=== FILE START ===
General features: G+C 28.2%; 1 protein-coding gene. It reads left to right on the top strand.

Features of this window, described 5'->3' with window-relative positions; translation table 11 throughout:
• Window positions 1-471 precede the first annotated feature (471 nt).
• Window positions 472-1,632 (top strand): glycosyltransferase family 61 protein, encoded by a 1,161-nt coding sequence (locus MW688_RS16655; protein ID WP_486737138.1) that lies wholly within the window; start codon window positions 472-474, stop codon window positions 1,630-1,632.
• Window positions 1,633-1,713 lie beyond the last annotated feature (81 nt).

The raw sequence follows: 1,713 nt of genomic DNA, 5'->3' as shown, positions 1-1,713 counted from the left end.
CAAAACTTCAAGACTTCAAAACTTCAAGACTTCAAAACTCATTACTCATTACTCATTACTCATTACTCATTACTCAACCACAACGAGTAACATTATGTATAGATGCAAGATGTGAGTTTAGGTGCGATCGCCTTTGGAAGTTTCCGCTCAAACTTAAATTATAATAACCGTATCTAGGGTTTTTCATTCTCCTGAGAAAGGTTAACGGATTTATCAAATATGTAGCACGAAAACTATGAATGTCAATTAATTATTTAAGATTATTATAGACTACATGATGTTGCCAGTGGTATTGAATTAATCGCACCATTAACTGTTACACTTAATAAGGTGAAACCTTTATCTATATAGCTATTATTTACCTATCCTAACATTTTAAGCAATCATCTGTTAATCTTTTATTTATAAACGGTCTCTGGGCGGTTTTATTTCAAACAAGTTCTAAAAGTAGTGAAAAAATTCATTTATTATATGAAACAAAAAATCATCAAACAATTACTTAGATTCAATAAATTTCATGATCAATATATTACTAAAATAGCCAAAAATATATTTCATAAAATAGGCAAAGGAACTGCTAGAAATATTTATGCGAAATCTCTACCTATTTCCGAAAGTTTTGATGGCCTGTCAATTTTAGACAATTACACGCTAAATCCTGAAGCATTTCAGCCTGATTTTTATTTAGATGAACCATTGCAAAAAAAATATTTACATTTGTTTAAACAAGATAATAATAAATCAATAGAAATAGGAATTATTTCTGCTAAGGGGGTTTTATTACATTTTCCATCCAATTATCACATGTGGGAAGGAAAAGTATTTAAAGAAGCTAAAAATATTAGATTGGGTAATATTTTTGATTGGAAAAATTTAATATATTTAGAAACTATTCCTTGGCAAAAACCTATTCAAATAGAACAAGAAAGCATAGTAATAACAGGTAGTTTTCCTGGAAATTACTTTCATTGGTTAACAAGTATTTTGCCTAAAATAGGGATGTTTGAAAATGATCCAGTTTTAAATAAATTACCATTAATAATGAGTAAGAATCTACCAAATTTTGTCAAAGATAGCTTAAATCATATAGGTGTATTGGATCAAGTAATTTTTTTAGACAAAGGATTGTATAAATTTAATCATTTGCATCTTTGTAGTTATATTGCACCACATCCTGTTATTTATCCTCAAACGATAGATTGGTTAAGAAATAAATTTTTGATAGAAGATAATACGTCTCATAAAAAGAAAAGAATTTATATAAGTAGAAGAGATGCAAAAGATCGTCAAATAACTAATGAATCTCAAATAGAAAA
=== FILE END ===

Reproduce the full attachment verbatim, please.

General features: G+C 28.2%; 1 protein-coding gene. It reads left to right on the top strand.

Features of this window, described 5'->3' with window-relative positions; translation table 11 throughout:
• Window positions 1-471 precede the first annotated feature (471 nt).
• Window positions 472-1,632 (top strand): glycosyltransferase family 61 protein, encoded by a 1,161-nt coding sequence (locus MW688_RS16655; protein ID WP_486737138.1) that lies wholly within the window; start codon window positions 472-474, stop codon window positions 1,630-1,632.
• Window positions 1,633-1,713 lie beyond the last annotated feature (81 nt).

The raw sequence follows: 1,713 nt of genomic DNA, 5'->3' as shown, positions 1-1,713 counted from the left end.
CAAAACTTCAAGACTTCAAAACTTCAAGACTTCAAAACTCATTACTCATTACTCATTACTCATTACTCATTACTCAACCACAACGAGTAACATTATGTATAGATGCAAGATGTGAGTTTAGGTGCGATCGCCTTTGGAAGTTTCCGCTCAAACTTAAATTATAATAACCGTATCTAGGGTTTTTCATTCTCCTGAGAAAGGTTAACGGATTTATCAAATATGTAGCACGAAAACTATGAATGTCAATTAATTATTTAAGATTATTATAGACTACATGATGTTGCCAGTGGTATTGAATTAATCGCACCATTAACTGTTACACTTAATAAGGTGAAACCTTTATCTATATAGCTATTATTTACCTATCCTAACATTTTAAGCAATCATCTGTTAATCTTTTATTTATAAACGGTCTCTGGGCGGTTTTATTTCAAACAAGTTCTAAAAGTAGTGAAAAAATTCATTTATTATATGAAACAAAAAATCATCAAACAATTACTTAGATTCAATAAATTTCATGATCAATATATTACTAAAATAGCCAAAAATATATTTCATAAAATAGGCAAAGGAACTGCTAGAAATATTTATGCGAAATCTCTACCTATTTCCGAAAGTTTTGATGGCCTGTCAATTTTAGACAATTACACGCTAAATCCTGAAGCATTTCAGCCTGATTTTTATTTAGATGAACCATTGCAAAAAAAATATTTACATTTGTTTAAACAAGATAATAATAAATCAATAGAAATAGGAATTATTTCTGCTAAGGGGGTTTTATTACATTTTCCATCCAATTATCACATGTGGGAAGGAAAAGTATTTAAAGAAGCTAAAAATATTAGATTGGGTAATATTTTTGATTGGAAAAATTTAATATATTTAGAAACTATTCCTTGGCAAAAACCTATTCAAATAGAACAAGAAAGCATAGTAATAACAGGTAGTTTTCCTGGAAATTACTTTCATTGGTTAACAAGTATTTTGCCTAAAATAGGGATGTTTGAAAATGATCCAGTTTTAAATAAATTACCATTAATAATGAGTAAGAATCTACCAAATTTTGTCAAAGATAGCTTAAATCATATAGGTGTATTGGATCAAGTAATTTTTTTAGACAAAGGATTGTATAAATTTAATCATTTGCATCTTTGTAGTTATATTGCACCACATCCTGTTATTTATCCTCAAACGATAGATTGGTTAAGAAATAAATTTTTGATAGAAGATAATACGTCTCATAAAAAGAAAAGAATTTATATAAGTAGAAGAGATGCAAAAGATCGTCAAATAACTAATGAATCTCAAATAGAAAA